SOAP announcement on Monday
We'll run a press release on Monday explaining UserLand's involvement in SOAP.
I'm sure it comes as no surprise to Scripting News readers that our spin on SOAP revolves around The Two-Way Web vision, the web as a creative writing, design and graphic medium.
We're looking for quotes. I've already sent emails to people in the Web production business, and several analysts we respect, giving them a heads-up and asking for a quote.
"It's even worse than it appears."
Unfortunately, it's Friday evening in California, and the release must go out on Monday. We have no control over the timing.
If you're in the industry, or you cover it, esp if you have a Manila site, and even better, if you understand what Pike is, and even better than that, are around over the weekend, and have observations you'd like to share re the vision for the Web as a writing environment, please send me private email with your quote and your title and affiliation. Thanks!
Now to reward you for your patience, here's a little song. Just click on Mr Ed and he will entertain you.
Microsoft: Information on the VBS/Loveletter Virus.
CamWorld has the source code for the virus. I promise it's safe to click on that link, but you may want to say a prayer before you click on it, for all the bits it trashed.
Ken MacLeod tries an experiment in focused discussion, which I applaud.
Progress report on the ZopeFish project. Go go go!
Greg Galanos, former CEO of Metrowerks joins Softbank Venture Capital, alongside Heidi Roizen and Gary Rieschel. I should go visit them. I wonder if they read Scripting News?
Bill Burnham: Napster will affect a lot more than the music industry.
What does this mean? Does Mozilla now have XML-RPC support? Edd Dumbill says yes. Cooool! say I.
A new Frontier verb for 6.2, string.gigabyteString. Makes it easy to display sizes of modern disks and files in dialogs and Web pages.
Yesterday's Giants-Mets slideshow as a zip archive. 11.4MB.
Are you pondering what I'm pondering? If you didn't get the virus does that mean you have smart friends??
Firewalls in our minds
We hear so much about firewalls in the XML-RPC world. The people who love firewalls say that our messages circumvent the intentions of the firewall administrators. I don't think this is true. Ask people who try to run Pike behind a firewall. Oooops. It doesn't work. (Because we play by the rules.)
Further, did firewalls prevent yesterday's calamatous virus? No way. We have a global network now. Are there really any firewalls? User education is the only thing that can keep things like the I Love You message from inducing havoc. Don't send email messages with enclosures unless you really know the recipient isn't a civilian. And don't ever send Word documents as email messages. Never do it. Never! (And if someone sends you one, don't open it. Never.)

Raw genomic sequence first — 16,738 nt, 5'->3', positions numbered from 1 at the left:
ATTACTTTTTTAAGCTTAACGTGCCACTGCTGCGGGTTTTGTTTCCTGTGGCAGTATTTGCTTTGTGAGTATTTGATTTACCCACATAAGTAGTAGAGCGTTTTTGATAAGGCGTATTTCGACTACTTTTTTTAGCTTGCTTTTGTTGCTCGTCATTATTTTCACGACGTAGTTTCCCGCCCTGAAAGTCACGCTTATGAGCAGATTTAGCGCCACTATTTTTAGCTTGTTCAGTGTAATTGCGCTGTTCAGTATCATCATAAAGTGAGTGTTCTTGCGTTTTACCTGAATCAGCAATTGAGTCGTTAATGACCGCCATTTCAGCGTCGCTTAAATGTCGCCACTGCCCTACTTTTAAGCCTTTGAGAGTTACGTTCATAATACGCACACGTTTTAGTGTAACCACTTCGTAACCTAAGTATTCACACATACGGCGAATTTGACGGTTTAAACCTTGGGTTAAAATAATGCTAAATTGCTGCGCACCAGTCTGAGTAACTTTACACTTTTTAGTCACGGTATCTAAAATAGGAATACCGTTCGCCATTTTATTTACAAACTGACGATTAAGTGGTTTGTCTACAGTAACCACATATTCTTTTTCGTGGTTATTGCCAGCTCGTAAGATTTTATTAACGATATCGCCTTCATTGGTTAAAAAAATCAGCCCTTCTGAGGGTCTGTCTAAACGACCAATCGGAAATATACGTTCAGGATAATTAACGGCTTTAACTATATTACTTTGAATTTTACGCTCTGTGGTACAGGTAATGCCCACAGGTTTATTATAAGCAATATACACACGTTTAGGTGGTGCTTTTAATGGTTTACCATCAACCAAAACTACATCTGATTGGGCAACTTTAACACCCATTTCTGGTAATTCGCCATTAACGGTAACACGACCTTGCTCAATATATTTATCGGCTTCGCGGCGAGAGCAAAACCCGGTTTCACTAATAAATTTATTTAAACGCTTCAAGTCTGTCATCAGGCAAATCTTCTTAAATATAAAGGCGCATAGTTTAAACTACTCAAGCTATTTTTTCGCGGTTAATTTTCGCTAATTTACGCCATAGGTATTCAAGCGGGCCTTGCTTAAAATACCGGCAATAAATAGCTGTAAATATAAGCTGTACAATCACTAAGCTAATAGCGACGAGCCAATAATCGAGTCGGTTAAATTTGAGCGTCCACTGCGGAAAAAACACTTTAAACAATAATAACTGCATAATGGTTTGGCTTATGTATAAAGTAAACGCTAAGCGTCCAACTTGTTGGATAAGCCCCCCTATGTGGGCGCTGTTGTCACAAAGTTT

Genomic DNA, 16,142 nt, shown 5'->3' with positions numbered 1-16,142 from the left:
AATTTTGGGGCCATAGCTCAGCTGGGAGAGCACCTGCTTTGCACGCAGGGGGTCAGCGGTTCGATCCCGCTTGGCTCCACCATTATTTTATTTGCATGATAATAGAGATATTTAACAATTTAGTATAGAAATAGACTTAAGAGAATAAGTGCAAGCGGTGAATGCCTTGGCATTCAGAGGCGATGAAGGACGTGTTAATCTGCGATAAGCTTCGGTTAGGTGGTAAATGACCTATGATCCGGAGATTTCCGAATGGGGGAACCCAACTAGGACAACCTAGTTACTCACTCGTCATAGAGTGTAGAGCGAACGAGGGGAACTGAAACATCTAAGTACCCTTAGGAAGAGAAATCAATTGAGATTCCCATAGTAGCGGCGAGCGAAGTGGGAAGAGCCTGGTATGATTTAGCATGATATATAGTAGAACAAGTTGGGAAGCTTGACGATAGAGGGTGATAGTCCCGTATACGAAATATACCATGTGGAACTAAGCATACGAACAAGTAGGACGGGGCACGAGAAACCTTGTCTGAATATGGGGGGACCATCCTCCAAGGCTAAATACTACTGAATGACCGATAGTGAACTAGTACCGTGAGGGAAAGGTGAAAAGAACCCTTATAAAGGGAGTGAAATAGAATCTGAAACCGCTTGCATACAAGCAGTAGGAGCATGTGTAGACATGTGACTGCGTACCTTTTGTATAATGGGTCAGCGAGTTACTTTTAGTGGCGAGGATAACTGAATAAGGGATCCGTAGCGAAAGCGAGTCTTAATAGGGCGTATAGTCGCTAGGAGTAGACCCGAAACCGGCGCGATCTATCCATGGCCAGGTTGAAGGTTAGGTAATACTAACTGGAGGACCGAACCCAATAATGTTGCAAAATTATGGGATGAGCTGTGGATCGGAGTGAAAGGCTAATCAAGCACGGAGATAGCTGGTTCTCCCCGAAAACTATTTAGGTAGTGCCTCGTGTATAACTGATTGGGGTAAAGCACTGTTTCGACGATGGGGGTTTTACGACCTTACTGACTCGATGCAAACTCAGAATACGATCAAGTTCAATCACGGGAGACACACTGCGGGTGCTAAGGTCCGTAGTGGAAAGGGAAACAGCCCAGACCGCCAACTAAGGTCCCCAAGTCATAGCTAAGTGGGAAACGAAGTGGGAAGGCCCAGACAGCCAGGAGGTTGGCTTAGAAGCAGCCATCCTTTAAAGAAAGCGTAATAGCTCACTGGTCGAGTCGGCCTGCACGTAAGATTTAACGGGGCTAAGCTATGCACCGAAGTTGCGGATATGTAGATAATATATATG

A NY Times article says: "The best way to avoid infection, experts advised, is not to open e-mail attachments from unknown sources.." That's wrong! Such experts. The viruses make it look like the message is coming from a friend. Oy, such bad advice.
File types that might be OK as email enclosures: HTML, GIF, JPEG, ZIP, WAV, what else? (See the point, the Web is a relatively safe environment. Email is wide open. No firewalls there. But even the Web isn't safe as long as you can download apps and run them. Do firewalls stop that from happening?)
Microsoft could help, they make the most popular and vulnerable emailer. Maybe the people at Microsoft who love firewalls (there are a few) could work with the people who love email. Email could be as safe as the Web, imho.
Last month, I had meetings with dot-coms in all stages of development. I spent more time South Of Market than ever before. I don't want to name names for fear of not being invited back. (As you read this section you'll know why I'm not worried that the people will guess who I'm talking about.)
One thing hit me, there's very little understanding in the executive ranks of how the Web works. Somehow a technological boom has happened, or is happening, or is getting ready to happen (I don't know) without any deep (or even shallow) understanding of the technology by the people who run the companies.
One person said, unfortunately, he doesn't have time to use the Web. I asked if he has time to use PowerPoint. Oh yes, lots of that going on! I said the Web is no more difficult than PowerPoint. The eyes glaze over.
A concept that should, imho, be addressed on each term sheet, is how Web-literate the key execs are. If not very, I think there's a problem that the shareholders should know about.
So I wonder if there really is a Digital Divide that Clinton talks about. Someone at these companies must get the Web, but it's usually not the top guys. If you're the CEO or an exec at a SOM company, send me an email. Let's start a network of Web-literate dot-com execs?
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